(MENAFN - Arab News) The Directorate General of Passports in Riyadh says the Kingdom deported 575,000 visa violators in 2012.
The so-called free visa holders use legal visas that were not issued to them or they continue to use the visa after they left their sponsor. Other violators use fake visas. Both are still offered new jobs at a low salary.
The Interior and Labor ministries have been working continuously to net the visa violators.
Minister of Labor Adel Fakeih said there are 8 million expats in Saudi Arabia. Of those, 6 million work in the private sector.
"Free visa holders usually agree to work for a low salary. They also do several jobs," Fakeih said.
The Labor Ministry has no statistics on the number of illegal workers in the Kingdom.
"Many small- and medium-sized companies prefer employing expats carrying free visa. This has become a common phenomenon in Saudi Arabia," said Mohammed Al-Rouwaili, an HR official at a private construction company.
Companies prefer to hire those free visa holders, as their salaries are relatively low - between SR 800 and SR 2,500 per month, said Al-Rouwaili.
"After the Labor Ministry imposed a fee of SR 2,400 on each foreign worker, the companies' demand for free visa holders increased," he said.
Free visas can be purchased from a middleman in the country of origin of a worker. Moreover, there is a black market for visas in Saudi Arabia.
A visa seller who works in Yemen and prefers to remain anonymous told Arab News that individuals and companies sell thousands of work visas for between SR 10,000 and SR 15,000.
"I usually get these free visas from sellers in GCC countries at a fair cost price. Then I add my commission of 50 percent and sell these visas here in Yemen. Sometimes I sell the illegal visas for double the price to my colleagues in Pakistan, India and Ethiopia," he said.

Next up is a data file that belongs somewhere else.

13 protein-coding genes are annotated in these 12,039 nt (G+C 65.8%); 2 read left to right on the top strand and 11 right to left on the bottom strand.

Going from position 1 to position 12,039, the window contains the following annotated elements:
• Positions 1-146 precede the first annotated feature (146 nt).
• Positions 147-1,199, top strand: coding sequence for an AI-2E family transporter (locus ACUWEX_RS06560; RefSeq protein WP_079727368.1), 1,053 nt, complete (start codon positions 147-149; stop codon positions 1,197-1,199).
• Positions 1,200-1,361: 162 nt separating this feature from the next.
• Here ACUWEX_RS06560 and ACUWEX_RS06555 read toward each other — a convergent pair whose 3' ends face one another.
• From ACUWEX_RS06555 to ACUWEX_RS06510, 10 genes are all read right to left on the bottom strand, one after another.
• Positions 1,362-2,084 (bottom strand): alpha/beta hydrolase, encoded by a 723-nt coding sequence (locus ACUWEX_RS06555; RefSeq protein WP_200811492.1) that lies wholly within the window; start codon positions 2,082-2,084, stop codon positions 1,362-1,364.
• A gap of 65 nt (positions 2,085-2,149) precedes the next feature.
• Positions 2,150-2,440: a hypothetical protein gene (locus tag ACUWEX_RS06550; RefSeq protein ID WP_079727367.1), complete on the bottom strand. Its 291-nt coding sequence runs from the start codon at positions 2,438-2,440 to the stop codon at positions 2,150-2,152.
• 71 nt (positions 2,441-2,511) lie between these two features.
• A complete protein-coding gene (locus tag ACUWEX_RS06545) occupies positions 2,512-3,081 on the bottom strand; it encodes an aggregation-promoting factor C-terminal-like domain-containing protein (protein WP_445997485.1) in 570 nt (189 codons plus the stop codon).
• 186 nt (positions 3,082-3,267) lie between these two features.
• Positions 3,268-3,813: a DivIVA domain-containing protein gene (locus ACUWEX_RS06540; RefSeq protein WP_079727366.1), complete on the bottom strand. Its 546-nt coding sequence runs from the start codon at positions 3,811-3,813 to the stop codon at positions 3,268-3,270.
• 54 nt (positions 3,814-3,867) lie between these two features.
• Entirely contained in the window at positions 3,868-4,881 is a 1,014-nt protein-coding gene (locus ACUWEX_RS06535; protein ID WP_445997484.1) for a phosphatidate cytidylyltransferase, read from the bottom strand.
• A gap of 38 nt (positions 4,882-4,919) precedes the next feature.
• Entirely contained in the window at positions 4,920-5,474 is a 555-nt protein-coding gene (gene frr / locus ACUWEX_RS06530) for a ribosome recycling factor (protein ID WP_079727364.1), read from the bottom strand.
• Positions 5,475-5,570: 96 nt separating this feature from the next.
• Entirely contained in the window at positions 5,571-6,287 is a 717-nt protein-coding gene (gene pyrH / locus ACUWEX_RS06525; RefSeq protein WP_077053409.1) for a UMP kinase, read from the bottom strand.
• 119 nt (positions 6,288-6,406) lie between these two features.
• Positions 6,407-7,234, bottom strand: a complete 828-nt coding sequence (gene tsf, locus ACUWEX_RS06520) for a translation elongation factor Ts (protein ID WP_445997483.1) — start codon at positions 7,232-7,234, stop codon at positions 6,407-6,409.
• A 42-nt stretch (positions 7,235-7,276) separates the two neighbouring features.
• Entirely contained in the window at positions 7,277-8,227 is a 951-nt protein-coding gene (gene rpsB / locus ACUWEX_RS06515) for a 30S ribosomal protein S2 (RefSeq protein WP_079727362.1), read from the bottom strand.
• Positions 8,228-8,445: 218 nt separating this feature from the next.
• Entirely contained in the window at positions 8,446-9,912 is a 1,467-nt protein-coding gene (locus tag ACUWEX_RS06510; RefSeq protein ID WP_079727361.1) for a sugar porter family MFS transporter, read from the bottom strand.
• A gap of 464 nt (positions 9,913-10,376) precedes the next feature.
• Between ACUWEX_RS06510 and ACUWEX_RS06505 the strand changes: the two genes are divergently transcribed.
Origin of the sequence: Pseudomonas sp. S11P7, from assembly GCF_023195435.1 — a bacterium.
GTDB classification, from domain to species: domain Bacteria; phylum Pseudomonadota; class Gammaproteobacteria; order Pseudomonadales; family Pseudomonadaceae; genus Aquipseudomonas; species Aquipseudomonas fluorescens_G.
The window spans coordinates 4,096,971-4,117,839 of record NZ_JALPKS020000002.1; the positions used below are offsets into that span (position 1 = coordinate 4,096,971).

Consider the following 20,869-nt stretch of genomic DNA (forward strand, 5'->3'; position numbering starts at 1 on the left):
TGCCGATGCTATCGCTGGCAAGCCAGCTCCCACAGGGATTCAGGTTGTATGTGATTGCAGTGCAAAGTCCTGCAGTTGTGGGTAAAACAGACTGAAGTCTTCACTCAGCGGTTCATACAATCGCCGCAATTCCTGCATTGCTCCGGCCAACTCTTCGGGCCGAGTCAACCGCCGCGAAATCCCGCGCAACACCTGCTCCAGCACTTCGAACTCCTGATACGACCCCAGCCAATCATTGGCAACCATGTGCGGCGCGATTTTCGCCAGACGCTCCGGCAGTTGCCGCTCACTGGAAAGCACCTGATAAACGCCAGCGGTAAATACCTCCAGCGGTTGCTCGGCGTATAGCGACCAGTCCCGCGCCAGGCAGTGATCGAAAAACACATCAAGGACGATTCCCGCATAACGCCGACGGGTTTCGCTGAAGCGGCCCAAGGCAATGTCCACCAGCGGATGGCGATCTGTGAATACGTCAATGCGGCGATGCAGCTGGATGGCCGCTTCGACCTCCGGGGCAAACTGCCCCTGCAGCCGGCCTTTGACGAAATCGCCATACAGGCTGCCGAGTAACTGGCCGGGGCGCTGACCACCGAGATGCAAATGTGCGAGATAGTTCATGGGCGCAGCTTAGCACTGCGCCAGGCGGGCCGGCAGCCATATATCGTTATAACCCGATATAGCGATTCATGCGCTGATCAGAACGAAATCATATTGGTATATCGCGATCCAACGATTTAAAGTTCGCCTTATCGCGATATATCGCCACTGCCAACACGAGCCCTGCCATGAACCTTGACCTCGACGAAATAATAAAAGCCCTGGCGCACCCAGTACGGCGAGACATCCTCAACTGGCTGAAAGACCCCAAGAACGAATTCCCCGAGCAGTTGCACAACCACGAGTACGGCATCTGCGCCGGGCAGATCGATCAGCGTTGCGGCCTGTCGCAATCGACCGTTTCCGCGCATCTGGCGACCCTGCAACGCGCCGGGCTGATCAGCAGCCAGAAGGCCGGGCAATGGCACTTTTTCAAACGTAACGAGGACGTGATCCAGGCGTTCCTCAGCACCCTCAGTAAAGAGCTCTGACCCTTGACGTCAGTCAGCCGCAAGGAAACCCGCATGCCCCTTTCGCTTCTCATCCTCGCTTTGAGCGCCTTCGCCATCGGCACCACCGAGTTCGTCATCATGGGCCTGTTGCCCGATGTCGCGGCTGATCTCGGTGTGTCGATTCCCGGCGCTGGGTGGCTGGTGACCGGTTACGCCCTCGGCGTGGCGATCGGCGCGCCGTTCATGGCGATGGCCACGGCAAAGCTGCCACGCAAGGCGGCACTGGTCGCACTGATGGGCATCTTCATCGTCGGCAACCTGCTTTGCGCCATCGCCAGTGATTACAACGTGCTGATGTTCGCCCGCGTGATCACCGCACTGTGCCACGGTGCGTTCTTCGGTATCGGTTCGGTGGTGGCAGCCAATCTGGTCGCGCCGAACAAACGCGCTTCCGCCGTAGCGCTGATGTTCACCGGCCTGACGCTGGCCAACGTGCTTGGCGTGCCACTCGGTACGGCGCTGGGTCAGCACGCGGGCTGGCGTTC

According to an economist's report, the black market for visa costs the Saudi government an estimated SR 2.4 billion.
A source at a private company, who preferred to be anonymous, said the Labor Ministry is now giving out a limited number of visas to certain companies to prevent them from selling any surplus visas the ministry might have issued to them.
"As a construction company we need a large number of visas to hire workers for several projects. The Labor Ministry doesn't give the amount of visas that we order, which is why we hire free visa holders or violators. This also means we avoid paying fees for each worker," the source said.
"The Labor Ministry gives out visa according the need of each company. The ministry has recorded the number of workers and projects, so it can decide how many visa each company needs," said Hattab Al-Enizi, spokesman for the Labor Ministry.
He added: "Under Nitaqat, only companies in the platinum group can obtain more than their quota of visas, as they have already achieved a high rate of Saudization."
Al-Enizi added that the ministry continuously monitors the performance of each company and checks if it hires workers who are not under the company's sponsorship. "When we discover such cases, we immediately take action against the company and the workers," he said.